# Classification Gains

For classification trees (those with a categorical target variable), the gain index percentage tells you how much greater the proportion of a given target category at each node differs from the overall proportion.

Node-by-Node Statistics

In this view, the table displays one row for each terminal node. For example, if the overall response to your direct mail campaign was 10% but 20% of the records that fall into node X responded positively, the index percentage for the node would be 200%, indicating that respondents in this group are twice as likely to buy relative to the overall population.

For C&R Tree and QUEST nodes where an overfit prevention set is specified, two sets of statistics are displayed:

• tree growing set - the training sample with the overfit prevention set removed
• overfit prevention set

For other C&R Tree and QUEST interactive trees, and for all CHAID interactive trees, only the tree growing set statistics are displayed.

Nodes. The ID of the current node (as displayed on the Viewer tab).

Node: n. The total number of records in that node.

Node (%). The percentage of all records in the dataset that fall into this node.

Gain: n. The number of records with the selected target category that fall into this node. In other words, of all the records in the dataset that fall under the target category, how many are in this node?

Gain (%). The percentage of all records in the target category, across the entire dataset, that fall into this node.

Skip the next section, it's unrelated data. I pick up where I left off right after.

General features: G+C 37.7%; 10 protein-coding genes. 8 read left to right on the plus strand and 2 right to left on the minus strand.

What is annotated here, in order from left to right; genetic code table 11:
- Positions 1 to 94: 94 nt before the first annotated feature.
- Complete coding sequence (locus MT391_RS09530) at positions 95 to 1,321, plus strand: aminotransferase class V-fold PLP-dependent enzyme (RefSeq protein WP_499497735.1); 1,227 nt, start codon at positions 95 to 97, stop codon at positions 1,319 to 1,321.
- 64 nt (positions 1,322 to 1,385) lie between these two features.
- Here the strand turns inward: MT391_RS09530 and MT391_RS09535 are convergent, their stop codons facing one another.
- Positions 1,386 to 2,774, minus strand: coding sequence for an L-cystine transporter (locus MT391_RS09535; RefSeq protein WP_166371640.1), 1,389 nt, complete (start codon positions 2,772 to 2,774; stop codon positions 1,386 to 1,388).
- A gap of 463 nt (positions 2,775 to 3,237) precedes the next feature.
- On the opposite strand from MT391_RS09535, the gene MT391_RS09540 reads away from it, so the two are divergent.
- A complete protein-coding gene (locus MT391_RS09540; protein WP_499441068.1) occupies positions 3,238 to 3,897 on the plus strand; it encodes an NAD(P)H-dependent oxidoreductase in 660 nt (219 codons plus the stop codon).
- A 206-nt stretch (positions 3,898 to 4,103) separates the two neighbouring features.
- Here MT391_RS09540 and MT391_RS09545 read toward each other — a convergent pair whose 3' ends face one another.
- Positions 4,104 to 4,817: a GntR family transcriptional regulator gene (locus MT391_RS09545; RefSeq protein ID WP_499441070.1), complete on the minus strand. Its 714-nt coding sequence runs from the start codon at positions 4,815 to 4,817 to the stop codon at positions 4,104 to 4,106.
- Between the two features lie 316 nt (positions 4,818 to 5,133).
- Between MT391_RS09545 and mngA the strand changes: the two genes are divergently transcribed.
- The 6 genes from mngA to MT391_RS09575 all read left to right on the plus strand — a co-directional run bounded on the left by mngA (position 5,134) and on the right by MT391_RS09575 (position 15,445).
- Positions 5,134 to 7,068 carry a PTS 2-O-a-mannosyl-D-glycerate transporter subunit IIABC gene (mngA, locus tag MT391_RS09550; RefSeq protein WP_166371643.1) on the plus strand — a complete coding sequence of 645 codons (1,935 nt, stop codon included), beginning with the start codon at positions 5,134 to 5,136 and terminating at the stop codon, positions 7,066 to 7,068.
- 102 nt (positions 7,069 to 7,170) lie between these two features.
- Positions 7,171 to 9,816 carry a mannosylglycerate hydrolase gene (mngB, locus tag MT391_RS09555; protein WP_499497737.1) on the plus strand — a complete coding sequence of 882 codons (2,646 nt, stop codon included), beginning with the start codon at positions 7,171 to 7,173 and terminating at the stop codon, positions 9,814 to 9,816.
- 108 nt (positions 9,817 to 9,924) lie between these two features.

Response (%). The percentage of records in the current node that fall under the target category. Responses in this context are sometimes referred to as "hits."

Index (%). The response percentage for the current node expressed as a percentage of the response percentage for the entire dataset. For example, an index value of 300% indicates that records in this node are three times as likely to fall under the target category as for the dataset as a whole.

Cumulative Statistics

In the cumulative view, the table displays one node per row, but statistics are cumulative, sorted in ascending or descending order by index percentage. For example if a descending sort is applied, the node with the highest index percentage is listed first, and statistics in the rows that follow are cumulative for that row and above.

The cumulative index percentage decreases row-by-row as nodes with lower and lower response percentages are added. The cumulative index for the final row is always 100% because at this point the entire dataset is included.

Quantiles

In this view, each row in the table represents a quantile rather than a node. The quantiles are either quartiles, quintiles (fifths), deciles (tenths), vingtiles (twentieths), or percentiles (hundredths). Multiple nodes can be listed in a single quantile if more than one node is needed to make up that percentage (for example, if quartiles are displayed but the top two nodes contain fewer than 50% of all cases). The rest of the table is cumulative and can be interpreted in the same manner as the cumulative view.